• Liz (Europe) :

        It’s my impression that you’re absolutely right in that, Another Sarah. I know Americans that have MSN on at work – not lawyers, but what the..? Forget lawyers, take civil servants over here: my mom, a single parent, used to get told off at work cuz I’d give her a 2-minute call each day when I’d get home from school (this was before mobile phones). Of course she and her colleagues were all gone at half past five, max. I briefly worked abroad in a similar civil servant type organisation (just to compare oranges strictly to oranges) and there it was tea and personal calls time all the time, but people went home very very late. Must admit, I thought it was rather more like a p!ssing contest over there, who goes home latest must surely be the most important to the company, yeah right… Most people there took care to reply to e-mails as much as possible in the morning when they just arrived and then just before leaving, just to show their presence and meanwhile they were playing computer games (!) for hours… Way to waste precious time, what a madhouse! I don’t know where the managers were looking… Most people there had their friends at work, too, not outside of it like the norm is here. Must *really* suck to get retired or lose a job over there…

    • Because at home I have a husband and a baby who need me 100% of the time. Sadly, my office is the most “personal space” I have.

  15. I swear by manictime (free) and thanks to corporette for telling me about it! While I may not put my time into our system daily, I keep track of my time in real time with manic time (wow that could be an ad.) Also, this may differ from firm to firm, but at my firm we can bill for our time writing our time entries. Each client requires a different format. So, I use manictime to track how long I spend doing my daily billables, and then I allocate across the clients I worked for that day. (Example, a half hour writing billing entries for 5 clients, I worked for equally, each will get .1 added to an entry to cover my time writing their entries.)

  16. How do you guys bill when you can re-use the work you have previously done for one client in a different case (with a different client)? I’m thinking about very specific research/drafting of contracts etc. I have a friend with much more work experience who believes that there’s no reason to let the second client get away more cheaply than the first one, and she says it also mitigates the fact that there’s always lots of work she can’t bill, so it’s only fair. Even though I sympathize to some degree, I think that it’s unethical to “double bill”, and that my previous experience should be reflected in my paycheck, not my billable hours. Am I just a naive baby lawyer?

    • lawyerette :

      You’re not, it’s absolutely unethical. I’m fairly certain we covered this in our ethics class. That’s the reason people hire certain lawyers: because they have experience and have done this type of thing before, that’s the reason we get to charge more per hour as we go up in experience. It’s built into that. Ask your friend whether if his client found out he doesn’t think he’d be fired.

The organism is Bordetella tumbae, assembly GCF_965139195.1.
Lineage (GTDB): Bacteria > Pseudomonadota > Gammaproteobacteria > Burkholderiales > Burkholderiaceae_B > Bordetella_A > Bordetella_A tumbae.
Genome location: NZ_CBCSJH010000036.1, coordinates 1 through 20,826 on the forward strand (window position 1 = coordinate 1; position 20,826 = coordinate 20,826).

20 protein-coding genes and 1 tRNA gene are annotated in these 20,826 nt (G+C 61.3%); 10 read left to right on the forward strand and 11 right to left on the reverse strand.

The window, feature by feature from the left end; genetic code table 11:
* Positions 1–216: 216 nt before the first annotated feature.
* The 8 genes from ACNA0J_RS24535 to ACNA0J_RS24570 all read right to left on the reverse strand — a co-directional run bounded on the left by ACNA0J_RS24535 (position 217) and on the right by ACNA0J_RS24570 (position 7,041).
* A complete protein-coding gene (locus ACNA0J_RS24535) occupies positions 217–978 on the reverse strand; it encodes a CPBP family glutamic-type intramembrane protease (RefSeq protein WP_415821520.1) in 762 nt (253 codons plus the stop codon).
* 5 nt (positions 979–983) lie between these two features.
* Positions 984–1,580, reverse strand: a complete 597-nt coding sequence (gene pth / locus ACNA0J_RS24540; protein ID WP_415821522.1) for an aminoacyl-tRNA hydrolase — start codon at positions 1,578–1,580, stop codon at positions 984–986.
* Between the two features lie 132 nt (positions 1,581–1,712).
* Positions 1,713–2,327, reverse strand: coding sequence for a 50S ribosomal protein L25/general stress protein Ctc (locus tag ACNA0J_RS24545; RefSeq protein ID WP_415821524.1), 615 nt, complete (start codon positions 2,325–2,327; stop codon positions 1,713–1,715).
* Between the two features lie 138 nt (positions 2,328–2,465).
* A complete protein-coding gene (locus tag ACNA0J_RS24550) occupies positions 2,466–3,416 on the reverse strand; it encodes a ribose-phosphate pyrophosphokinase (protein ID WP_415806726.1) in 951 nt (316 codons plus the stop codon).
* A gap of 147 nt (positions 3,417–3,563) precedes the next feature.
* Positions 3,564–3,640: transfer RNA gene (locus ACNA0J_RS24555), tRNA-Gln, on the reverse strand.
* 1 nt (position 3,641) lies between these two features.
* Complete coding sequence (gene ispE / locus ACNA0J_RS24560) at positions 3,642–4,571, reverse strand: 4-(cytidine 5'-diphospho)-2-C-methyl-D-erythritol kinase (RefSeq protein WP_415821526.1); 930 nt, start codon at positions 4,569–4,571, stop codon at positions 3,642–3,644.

• WHOA no. I’m a youngin’ too, but do NOT double bill. If you update the research or modify to contract to fit, sure, bill for the time spent doing each of those items, but not for the entire creation of the document, which you technically did for another client.

    • Hey there!!! Do not go there! This is WAY wrong. You bill for how much time it took you to do the work, period. The “rationalization” for splitting due to “fairness” is just that–a rationalization. Clients hire firms because they expect that there is repeatable work product–don’t charge your clients for work you didn’t do specifically for them. It’s not even grey–this is a black and white DO NOT DO THAT!

  17. I LOVE talking about efficiency and time management! One of my favorite thinkers on the topic is Merlin Mann, who has a great blog called 43 Folders (http://www.43folders.com/). He has an even better talk about taming your inbox called “Inbox Zero” that changed my “email” life (http://inboxzero.com/video/). Most of his work is based on that of David Allen’s, who wrote a book called “Getting Things Done: The Art of Stress-Free Productivity.”

    I’m not an attorney (project manager at a web design firm), but we do bill time to clients. I use a program called Billings (http://www.marketcircle.com/billings/). It’s really flexible so you can use it in several different ways, but I like that I can create a slip for each client and then turn them on or off depending on whose project I’m working on. It’s given me the freedom to take breaks when I want to because if I’m getting tired, I can just turn off my timers and I’m completely free.

  18. I generally try to bill at least 90% of the time that I’m actually in the office. My attitude is that if it’s not billable, I probably shouldn’t be doing it at work. So, if my secretary can handle something, I usually ask her to do so. I also work through lunch since that’s the culture at our firm. Lastly, I try to make any personal calls (i.e. setting up appointments) during my commute.

  19. divaliscious11 :